Realising the need to standardise drug labels

5th January 2016 (Last Updated July 18th, 2018 09:06)

Henry Kerali explores the need for using universal technical language on drug labels

Realising the need to standardise drug labels

What goes into a clinical drug label? If you're a sponsor developing labels for a clinical drug, the process can at times be convoluted. After all, labels provide a multitude of information, so important, that it could influence the way the trial is run.

When looking at the elements of clinical drug label, recipients can often expect to find:

  • Directions on how to take the medication properly, according to the protocol;
  • Terminology understood by subjects;
  • Storage condition (e.g. keep refrigerated at 2oC- 8oC);
  • Key numbers or codes on the labels, which can include protocol numbers, patient numbers, med ID numbers, and bottle sequence numbers, etc;
  • Sponsor company information, regulatory information, quantities, content, expiration/retest dates etc. and;
  • Tear-off portion for the subject records.

As you can see, producing a label is much more than providing the name of the drug, directions for usage, and an expiry date. As trials for one drug can be carried out on various sites around the world, the label must account for several different languages. If the translated label provides information that is inaccurate that could lead to delays, costing time and money. Hence the need for developing labels that are user-friendly and easy to understand.

In that regard, George Omburo, VP, Clinical and Product Development, Derma Sciences, says there's a strong case for simplifying the language used on drug labels.

"In clinical trials, standardising the language used on drug labels would avoid miscommunication and confusion," said Omburo.

Where things get particularly complex, he says, is when companies are required to list manufacturing and expiry dates. For new clinical drugs, Omburo argues it is difficult to establish expiry dates as little is known about the product itself. When a new drug is discovered, it has no history, meaning sponsors don't fully understand its stability or its safety and efficacy.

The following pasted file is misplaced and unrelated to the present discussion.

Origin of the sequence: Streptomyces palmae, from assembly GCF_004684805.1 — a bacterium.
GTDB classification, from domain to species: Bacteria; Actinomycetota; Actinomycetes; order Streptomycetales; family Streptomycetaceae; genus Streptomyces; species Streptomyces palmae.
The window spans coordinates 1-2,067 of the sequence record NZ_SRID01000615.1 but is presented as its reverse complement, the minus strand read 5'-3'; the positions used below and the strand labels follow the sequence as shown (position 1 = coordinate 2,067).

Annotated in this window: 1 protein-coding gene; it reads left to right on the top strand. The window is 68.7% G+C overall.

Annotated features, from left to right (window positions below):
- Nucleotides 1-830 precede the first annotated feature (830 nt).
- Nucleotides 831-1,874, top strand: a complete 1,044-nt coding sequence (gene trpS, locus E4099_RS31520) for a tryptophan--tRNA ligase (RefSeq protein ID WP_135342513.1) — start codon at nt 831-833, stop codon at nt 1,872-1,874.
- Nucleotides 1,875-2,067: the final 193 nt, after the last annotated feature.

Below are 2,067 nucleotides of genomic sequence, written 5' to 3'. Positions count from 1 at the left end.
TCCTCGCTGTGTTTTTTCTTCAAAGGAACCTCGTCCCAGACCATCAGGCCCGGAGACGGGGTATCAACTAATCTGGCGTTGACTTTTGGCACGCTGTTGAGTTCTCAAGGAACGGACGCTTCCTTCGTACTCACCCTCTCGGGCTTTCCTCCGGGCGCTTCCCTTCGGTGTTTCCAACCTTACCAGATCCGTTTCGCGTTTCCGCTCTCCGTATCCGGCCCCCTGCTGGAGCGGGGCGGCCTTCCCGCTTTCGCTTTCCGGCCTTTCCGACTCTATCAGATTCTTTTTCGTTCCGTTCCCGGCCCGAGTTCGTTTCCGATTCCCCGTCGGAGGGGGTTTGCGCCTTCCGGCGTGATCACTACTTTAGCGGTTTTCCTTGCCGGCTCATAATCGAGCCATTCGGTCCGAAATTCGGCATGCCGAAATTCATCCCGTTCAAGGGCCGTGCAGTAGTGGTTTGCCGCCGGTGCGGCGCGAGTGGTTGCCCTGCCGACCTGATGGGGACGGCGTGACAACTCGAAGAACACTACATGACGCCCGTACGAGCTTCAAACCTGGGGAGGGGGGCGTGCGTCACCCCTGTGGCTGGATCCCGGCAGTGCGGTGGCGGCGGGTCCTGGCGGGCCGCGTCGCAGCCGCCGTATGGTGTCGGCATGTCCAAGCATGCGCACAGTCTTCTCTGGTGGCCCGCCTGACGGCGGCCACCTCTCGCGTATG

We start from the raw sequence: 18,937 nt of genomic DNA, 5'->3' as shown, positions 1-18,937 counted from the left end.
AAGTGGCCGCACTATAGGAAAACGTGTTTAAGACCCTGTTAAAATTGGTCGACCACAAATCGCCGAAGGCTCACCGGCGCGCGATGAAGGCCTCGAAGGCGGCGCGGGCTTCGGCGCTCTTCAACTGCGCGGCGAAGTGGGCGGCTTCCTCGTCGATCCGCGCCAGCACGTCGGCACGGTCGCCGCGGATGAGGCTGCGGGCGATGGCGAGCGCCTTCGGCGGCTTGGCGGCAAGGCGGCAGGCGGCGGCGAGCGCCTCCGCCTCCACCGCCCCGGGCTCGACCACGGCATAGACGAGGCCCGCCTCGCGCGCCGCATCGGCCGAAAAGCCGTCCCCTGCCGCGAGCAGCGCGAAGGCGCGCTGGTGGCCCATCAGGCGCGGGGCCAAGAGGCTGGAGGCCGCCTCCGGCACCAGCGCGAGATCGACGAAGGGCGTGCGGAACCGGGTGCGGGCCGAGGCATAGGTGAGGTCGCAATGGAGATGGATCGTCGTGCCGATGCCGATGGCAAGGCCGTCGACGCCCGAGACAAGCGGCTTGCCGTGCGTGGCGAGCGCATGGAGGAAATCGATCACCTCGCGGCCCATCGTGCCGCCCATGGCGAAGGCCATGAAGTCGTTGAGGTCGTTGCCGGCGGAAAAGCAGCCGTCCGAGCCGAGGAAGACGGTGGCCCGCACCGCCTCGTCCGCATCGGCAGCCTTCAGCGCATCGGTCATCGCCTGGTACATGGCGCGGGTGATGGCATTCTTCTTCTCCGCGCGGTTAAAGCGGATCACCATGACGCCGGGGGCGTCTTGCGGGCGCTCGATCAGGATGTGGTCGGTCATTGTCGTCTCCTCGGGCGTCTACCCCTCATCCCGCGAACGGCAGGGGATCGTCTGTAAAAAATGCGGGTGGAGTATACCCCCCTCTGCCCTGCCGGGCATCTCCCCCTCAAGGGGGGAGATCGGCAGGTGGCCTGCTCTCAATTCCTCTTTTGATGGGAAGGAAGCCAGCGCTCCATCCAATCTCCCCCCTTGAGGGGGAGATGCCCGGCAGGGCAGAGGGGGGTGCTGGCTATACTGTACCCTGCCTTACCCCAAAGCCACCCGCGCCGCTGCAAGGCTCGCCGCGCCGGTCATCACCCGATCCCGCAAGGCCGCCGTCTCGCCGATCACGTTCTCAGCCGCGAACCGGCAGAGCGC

"There needs to be more flexibility on this issue," Omburo said. "A new chemical entity shouldn't have expiry dates because there are too many unknowns. As long as the drug is still viable based on stability data that is being acquired and given to the sites that should be OK."

Omburo hopes there comes a time where clinical drug labels don't carry an expiry date, despite not knowing the full extent of the drug's efficacy. These differences, he says,need to be harmonised in order to move forward.

While drug labels are typically are customised to the patient, problems start to arise when individual countries demand clinical drugs be labelled in line with their government requirements.

"Countries want labels to be customised to meet their laws. In the grand scheme of things, it's not feasible. For a sponsor, that is severely limiting," Omburo said.

He went on to explain that if, for instance, a sponsor wants to conduct a 10,000 patient study across 100 countries, the timeline and effort needed to customise a label for each country would be "horrendous". Such a demand would require the sponsor to be competent in each country's regulatory requirements, which would be unrealistic.

"If the sponsor is a small company that competency cannot be built," Omburo said.

One thing that has helped mitigate the problems surrounding drug labelling is the multilingual booklet label. Booklet labels are used for international trials where each page provides label requirements in different languages to cater to relevant countries. The additional index page is crucial as it aids the patient to find their specific page while the cover page provides variable information.

Ultimately, Omburo said a universal agreement is needed to label global supplies efficiently. "If you're labelling a drug for clinical trials, we must agree on: the name of the medicine, its protocol number, its safety instructions, how to apply it liberally, how to store it and so forth."

Although multilingual booklet labelling has helped somewhat, Omburo argues there needs to be an agreement on technical terms, such as unit of temperature (oF and oC). What's more, an agreement is needed on managing drug expiration while the trial is ongoing; that means, establishing the expiry date, the re-test date, and the date of manufacture. The ultimate goal of one label - with translations included - would go a long way in making sure trials around the world begin without delays.